Dr Sizo Nkala
There has been a rare gain for democracy in West Africa, a region where assault on democratic orders through military coups and disputed shambolic elections have become fashionable.
This was after the incumbent Liberian President George Weah conceded defeat to the former Vice President, Joseph Boakai, in the country’s presidential run-off elections on November 14.
Liberia’s National Election Commission had to schedule a run-off election after Weah and Boakai failed to secure an outright majority in the first round of elections held on October 10. Weah emerged with a razor-thin lead of 43.83% of the vote while Boakai trailed closely with 43.44% of the votes.
This was a far cry from the 2017 elections when Weah emerged victorious with 62% of the vote. The inconclusive results of the first round forced a run-off as required by the Liberian constitution in the event that no candidate managed to secure more than 50% of the vote. With 99% of the polling stations having been counted and showing that Boakai had an unassailable lead with 50.9% of the vote, George Weah made a speech in the country’s national media to concede defeat. A very rare spectacle in Africa’s troubled political landscape.
In his speech, Weah said he had reached out to his opponent Boakai to congratulate him on his victory and urged the country, particularly his supporters, to accept the outcome of the elections. In a statesman-like tone, he insisted that “this is a time for graciousness in defeat, a time to place our country above party, and patriotism above personal interest”.
The National Electoral Commission eventually announced the final results declaring Boakai the winner having secured 50.64% of the poll ahead of Weah’s 49.36%. The two candidates were separated by just over 20,000 votes. It seems Liberian voters had grown disillusioned by the Weah administration’s failure to deal with issues of corruption, widespread poverty, drug abuse and economic stagnation.
However, Weah’s conciliatory speech is important in that it reinforces an emerging tradition of the peaceful transfer of power after the country experienced its first democratic transition in 2017, since 1944. Africa has been accustomed to losing candidates issuing statements to dispute the election outcome as witnessed in countries like Nigeria, Zimbabwe, and Kenya among others. In the majority of the cases, the complaints are legitimate as the quality of the electoral processes leaves a lot to be desired. Liberia’s elections represent a rare victory for democracy in a continent where elections are fast losing their meaning and where transfers of power are conducted through the barrel of a gun.
It is also notable that these are the first elections managed by the Liberian authorities without any international assistance or funding since 2003 when the civil war ended. This indeed gives meaning to the mantra ‘African solutions to African problems’ which often rings hollow. Observer teams from the regional body, the Economic Community of West African States (Ecowas) and the European Union (EU) commended the electoral process for being peaceful and well-organised.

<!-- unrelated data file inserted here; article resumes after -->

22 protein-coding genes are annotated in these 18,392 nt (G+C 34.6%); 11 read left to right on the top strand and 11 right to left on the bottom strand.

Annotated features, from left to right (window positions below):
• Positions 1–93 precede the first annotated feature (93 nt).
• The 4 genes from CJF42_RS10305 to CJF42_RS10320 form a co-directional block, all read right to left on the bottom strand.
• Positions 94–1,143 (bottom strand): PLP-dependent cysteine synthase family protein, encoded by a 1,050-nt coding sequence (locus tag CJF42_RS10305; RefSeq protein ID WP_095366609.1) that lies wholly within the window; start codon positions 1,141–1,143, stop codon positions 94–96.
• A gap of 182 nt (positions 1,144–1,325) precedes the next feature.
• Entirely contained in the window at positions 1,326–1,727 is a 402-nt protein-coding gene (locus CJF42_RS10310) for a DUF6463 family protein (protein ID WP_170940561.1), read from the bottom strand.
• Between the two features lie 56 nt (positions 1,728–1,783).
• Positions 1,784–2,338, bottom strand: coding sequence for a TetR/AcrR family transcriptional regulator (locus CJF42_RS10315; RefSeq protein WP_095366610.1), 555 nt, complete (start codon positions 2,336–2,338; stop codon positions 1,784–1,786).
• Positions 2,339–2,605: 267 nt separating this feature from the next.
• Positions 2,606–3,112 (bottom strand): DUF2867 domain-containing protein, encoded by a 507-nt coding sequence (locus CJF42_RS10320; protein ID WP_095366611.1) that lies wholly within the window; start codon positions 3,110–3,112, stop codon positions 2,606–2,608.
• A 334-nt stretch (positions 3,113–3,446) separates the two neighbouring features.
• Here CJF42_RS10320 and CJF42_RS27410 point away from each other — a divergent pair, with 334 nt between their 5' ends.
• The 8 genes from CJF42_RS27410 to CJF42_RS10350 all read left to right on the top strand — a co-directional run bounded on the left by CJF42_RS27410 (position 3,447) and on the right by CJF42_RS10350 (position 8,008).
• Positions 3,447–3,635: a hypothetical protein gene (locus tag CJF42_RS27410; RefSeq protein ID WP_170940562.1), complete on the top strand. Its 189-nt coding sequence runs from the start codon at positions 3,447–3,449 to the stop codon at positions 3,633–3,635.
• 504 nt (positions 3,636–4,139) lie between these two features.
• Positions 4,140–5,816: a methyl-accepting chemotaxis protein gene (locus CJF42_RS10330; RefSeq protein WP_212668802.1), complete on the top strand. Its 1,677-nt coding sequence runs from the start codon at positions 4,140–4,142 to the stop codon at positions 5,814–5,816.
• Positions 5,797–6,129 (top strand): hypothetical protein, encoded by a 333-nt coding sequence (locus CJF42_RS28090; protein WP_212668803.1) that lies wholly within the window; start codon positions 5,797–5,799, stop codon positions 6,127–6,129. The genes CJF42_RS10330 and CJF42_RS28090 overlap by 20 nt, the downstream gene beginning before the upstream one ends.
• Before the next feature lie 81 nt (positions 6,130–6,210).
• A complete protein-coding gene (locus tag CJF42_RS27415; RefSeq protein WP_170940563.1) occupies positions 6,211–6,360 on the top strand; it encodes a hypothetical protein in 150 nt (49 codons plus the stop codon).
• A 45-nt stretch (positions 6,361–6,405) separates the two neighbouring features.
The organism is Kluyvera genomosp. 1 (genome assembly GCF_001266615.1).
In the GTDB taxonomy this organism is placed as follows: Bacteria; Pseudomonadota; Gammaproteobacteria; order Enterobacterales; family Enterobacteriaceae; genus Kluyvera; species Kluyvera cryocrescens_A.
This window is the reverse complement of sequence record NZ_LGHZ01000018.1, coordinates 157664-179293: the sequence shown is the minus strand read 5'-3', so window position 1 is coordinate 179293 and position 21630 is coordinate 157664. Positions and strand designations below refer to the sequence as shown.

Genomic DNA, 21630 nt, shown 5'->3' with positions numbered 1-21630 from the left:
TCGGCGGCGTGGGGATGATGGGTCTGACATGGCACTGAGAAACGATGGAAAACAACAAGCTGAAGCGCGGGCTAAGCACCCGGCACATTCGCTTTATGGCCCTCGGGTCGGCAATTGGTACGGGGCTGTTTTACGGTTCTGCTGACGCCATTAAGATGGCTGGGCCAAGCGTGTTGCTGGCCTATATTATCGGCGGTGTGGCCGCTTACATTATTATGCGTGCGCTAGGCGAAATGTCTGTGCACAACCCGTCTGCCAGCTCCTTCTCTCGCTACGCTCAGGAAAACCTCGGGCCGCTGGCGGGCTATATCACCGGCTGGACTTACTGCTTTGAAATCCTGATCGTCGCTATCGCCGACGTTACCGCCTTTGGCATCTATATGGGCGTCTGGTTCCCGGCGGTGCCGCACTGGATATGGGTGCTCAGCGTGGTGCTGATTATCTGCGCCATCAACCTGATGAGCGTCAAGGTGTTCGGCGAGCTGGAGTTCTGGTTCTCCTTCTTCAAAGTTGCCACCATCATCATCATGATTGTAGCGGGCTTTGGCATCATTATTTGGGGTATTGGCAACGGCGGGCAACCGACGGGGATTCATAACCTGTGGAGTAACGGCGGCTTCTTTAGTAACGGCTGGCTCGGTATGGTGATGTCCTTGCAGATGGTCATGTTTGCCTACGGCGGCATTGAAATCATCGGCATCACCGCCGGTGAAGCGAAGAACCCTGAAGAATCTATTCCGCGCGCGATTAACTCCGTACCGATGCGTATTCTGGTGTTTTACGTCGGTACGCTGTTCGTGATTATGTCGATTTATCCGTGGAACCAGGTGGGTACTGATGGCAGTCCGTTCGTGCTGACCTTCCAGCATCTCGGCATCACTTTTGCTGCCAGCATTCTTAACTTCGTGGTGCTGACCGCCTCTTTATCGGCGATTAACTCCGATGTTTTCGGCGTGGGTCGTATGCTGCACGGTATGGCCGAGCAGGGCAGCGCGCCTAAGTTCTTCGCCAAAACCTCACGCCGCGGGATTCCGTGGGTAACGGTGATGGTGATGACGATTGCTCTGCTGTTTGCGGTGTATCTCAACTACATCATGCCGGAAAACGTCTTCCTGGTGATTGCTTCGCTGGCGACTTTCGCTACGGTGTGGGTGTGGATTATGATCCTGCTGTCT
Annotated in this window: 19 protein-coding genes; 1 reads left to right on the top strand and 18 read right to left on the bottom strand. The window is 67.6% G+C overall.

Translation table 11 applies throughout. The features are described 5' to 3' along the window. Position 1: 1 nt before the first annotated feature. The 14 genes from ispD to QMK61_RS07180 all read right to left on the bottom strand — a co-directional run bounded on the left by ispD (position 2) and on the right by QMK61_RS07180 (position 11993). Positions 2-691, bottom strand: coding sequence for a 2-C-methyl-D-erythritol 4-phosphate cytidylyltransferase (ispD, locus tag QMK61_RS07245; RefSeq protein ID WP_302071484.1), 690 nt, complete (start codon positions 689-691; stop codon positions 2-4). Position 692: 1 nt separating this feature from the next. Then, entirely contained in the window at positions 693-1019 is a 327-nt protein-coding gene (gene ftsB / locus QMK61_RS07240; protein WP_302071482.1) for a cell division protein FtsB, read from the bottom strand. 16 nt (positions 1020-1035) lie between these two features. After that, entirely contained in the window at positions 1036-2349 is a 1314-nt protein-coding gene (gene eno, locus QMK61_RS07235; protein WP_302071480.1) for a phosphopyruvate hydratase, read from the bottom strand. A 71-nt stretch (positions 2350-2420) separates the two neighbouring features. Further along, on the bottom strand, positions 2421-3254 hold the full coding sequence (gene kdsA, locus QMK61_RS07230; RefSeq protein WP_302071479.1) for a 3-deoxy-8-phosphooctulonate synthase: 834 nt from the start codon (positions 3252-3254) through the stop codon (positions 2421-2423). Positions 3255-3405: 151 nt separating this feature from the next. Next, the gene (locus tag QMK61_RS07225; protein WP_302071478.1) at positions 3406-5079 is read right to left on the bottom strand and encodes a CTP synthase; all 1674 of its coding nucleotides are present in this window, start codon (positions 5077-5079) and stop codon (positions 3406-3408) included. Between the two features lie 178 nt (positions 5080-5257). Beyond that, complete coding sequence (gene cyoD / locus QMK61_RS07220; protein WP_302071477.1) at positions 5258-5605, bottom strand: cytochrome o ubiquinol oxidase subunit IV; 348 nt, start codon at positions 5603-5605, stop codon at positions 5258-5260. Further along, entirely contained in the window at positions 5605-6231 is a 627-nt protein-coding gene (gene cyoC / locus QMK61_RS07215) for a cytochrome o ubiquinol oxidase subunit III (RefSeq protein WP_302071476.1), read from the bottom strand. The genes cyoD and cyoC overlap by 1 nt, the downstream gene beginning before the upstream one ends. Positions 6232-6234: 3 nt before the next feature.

The resultant political stability and the peace dividend will grant Liberia, a country that suffered a deadly civil war from 1989 to 2003 which killed over 250,000 people, an opportunity to rebuild its economy and forge a more cohesive and united society for its 5.5 million people.
Another important indicator of the quality of Liberia’s elections other than the satisfactory conduct of the electoral commission, is the voter turnout. An incredible 79% of the 2.4m registered voters came out to cast their votes which demonstrates the high degree of interest in the democratic processes on the part of the voters. This is in contrast to other countries which also held elections this year where voter apathy is notable. For example, Nigeria’s voter turnout in the March elections was less than 30% while only 51% of the registered voters cast their votes in Zimbabwe’s general elections in August. The lack of credibility in the electoral processes of these countries makes a significant number of eligible voters stay away from the process due to the widespread belief that their votes will not be counted.
More importantly, Liberia’s electoral conduct will hopefully serve as an example for other African countries in showing that free and fair elections are not only possible but desirable as well. Africa has faced an alarming democratic backsliding in the recent past with fiercely disputed elections in Sierra Leone, Zimbabwe, Kenya, Uganda, and Nigeria among other countries and a spate of military takeovers in Sudan, Mali, Burkina Faso, Guinea, Niger, and Gabon. Liberia’s successful election cycle is a breath of fresh air. Other countries around the region including Mauritania, Togo, Senegal, and Ghana will be holding their elections soon. It remains to be seen whether they will take a leaf from the Liberian experience.
*Dr Nkala is A Research Fellow at the University of Johannesburg’s Centre for Africa-China Studies
**The views expressed do not necessarily reflect the views of Independent Media or IOL.